On Music, Grief, and the Religion of Nature

Wila Frank writes about how songwriting helped connect her to her father after his passing.

Why do we make music? Music is the language of mystery. The language of misery, heartache, love, and grief. The language of the divine. Music is a way to express the soul when other ways fail. Sometimes I think every song I’ve ever written falls into the category of a prayer or a confession. A song, like a message in a bottle for someone else in the universe to find. Maybe because it has the potential to live beyond us, music possesses this sacred quality. One day I’ll be gone, but my art has the ability to travel in time and touch people in the future. Like love, it lives on beyond us.

The closest thing I have to a religion is nature. I was raised in a small bohemian community in rural Oregon. I was your typical hippie kid making fairy houses in the forest with moss and leaves; catching frogs and salamanders with my friends in the pond behind our house. The sweet melody of the creek. My parents encouraged us to contemplate the mystery of life, find solace in the wilderness, and express ourselves through art. For the first five winters of my life, we caravanned south with friends to Baja, Mexico where we lived off the grid in a tent, boating from beach to beach with all of our gear. The wildlife in Baja was extravagant and I made friends with barnacles, hermit crabs, and beluga whales. I remember early feelings of spirituality looking out at the vast, mysterious ocean. The rhythmic sound of waves. I felt very small at night when the stars were so clear and abundant it was difficult to find a patch of true darkness. 

It was in Baja that I learned about death, when we came across a beach where dead whales had washed up on the shore. The putrid smell of them was dizzying, but more powerful than that was the stillness emanating from them. Dark emollient creatures rotting in the sun. Sleek shadowy masses with no visible face, cracked open for the flies and birds to flock around. My memory of it feels like a strange dream. Otherworldly, like finding a dead alien or mythical god; proof of the existence of an unknown world. Do the dead move on to an unknown world?

I remember having a conversation with my dad about how we would die if we could choose the cause. I said that I would prefer to die peacefully in my sleep. My dad said that he would like to die in the act of saving someone, and for his body to be thrown in the sea. Perhaps he got his wish, for when I was 12, we lost him to the Pacific Ocean in a tragic accident. I never saw him again.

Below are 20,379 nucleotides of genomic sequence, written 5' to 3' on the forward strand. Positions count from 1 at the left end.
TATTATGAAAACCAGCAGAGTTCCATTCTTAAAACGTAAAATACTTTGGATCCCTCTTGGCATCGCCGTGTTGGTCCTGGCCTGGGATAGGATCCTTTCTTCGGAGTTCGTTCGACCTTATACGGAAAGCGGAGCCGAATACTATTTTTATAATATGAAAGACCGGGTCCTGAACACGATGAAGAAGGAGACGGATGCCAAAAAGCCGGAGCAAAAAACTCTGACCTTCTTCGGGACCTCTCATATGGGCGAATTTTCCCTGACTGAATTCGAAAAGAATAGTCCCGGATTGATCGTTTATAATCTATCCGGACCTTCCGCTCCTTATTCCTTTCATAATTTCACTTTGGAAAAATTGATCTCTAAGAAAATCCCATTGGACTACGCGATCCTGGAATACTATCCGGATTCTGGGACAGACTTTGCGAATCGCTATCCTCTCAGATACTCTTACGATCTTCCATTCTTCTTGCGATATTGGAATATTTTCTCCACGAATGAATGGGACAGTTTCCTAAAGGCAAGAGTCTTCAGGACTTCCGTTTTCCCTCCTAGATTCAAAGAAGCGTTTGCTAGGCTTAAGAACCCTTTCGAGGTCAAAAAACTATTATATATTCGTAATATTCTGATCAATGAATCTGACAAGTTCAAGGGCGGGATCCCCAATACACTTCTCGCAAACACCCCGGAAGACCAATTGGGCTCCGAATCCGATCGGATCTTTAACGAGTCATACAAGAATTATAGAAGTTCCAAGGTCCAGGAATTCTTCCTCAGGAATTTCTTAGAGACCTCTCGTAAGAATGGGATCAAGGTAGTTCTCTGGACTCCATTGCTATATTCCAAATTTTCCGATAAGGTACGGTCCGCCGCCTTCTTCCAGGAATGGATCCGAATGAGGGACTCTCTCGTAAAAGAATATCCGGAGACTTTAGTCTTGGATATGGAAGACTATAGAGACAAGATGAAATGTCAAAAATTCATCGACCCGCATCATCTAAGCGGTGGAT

How does a child process death without religion? Alone, in nature, I began writing songs in an attempt to weave my pain into music. Most of my early songs contained imagery of birds, clouds, stars, the sea, and different forms of light. Symbols of the great mystery of life. My lyrics were often elusive to me. I didn’t understand their meaning or register what they were about. But looking back now, I can clearly see that they were orisons of a broken heart suffering in silence. Pleadings with the universe to take away my grief. Grief like the wind getting knocked out of your soul. Grief like a punch to the gut, frozen in time at the moment of contact. A black hole forming inside of you; a black cloud looming above you. This is the ominous feeling at the heart of the title track of my debut album, Black Cloud

Black Cloud is based on a song I wrote when I was 16. It’s an admission of the discrepancy between the brokenness I feel and the serene mask I wear to hide from others. Finally facing my pain and exposing it. I’ve always struggled to communicate my grief to others in words. Death is such a taboo in Western culture. It makes most of us deeply uncomfortable to face our mortality. Talking about my grief has always felt like putting a burden on others. But creating sounds and lyrics out of it turns it into something beautiful and connects me to others. I think the point of music is to make us feel something. When we let ourselves feel, we can process and move on.

Death is seen as a dark and frightening thing, but I can’t seem to un-tether the existence of death to nature and to love. These are fundamental facts of life. When I think of everlasting love, it is always coupled with death in my mind. If you really love someone forever, the reality is that you will lose them or they will lose you. These are fundamental rules of nature. But why not embrace this mysterious darkness? It is only a reminder that the time we have together is finite and precious.

Is there a language in which we can communicate with the dead? When I miss my dad, I play music. Sometimes I feel like he can hear me. When I miss my dad, I go outside and watch the clouds form and unform. I can feel his presence in birds, in trees, in the sky. Nature is my church and music is my gospel. A song, like a message in a bottle traveling to an unknown world.

(Photo Credit: David Pineros)

Wila Frank was raised on a farm in a rural bohemian community near the Oregon coast, where she formed a passion for classical and folk music. At 18, she moved to Nashville to record and tour with indie-folk duo Paper Wings and Civil Wars alum Joy Williams. Now 24, her debut album Black Cloud, out May 12 via Tone Tree Music, was inspired by artists like PJ Harvey and Anna Calvi just as much as the brooding soundscapes of Massive Attack and Radiohead. Though just eight tracks, the album is a resounding statement of intent, an introduction to a fully-formed voice and perspective that boasts a freewheeling ability to jump between genres and textures.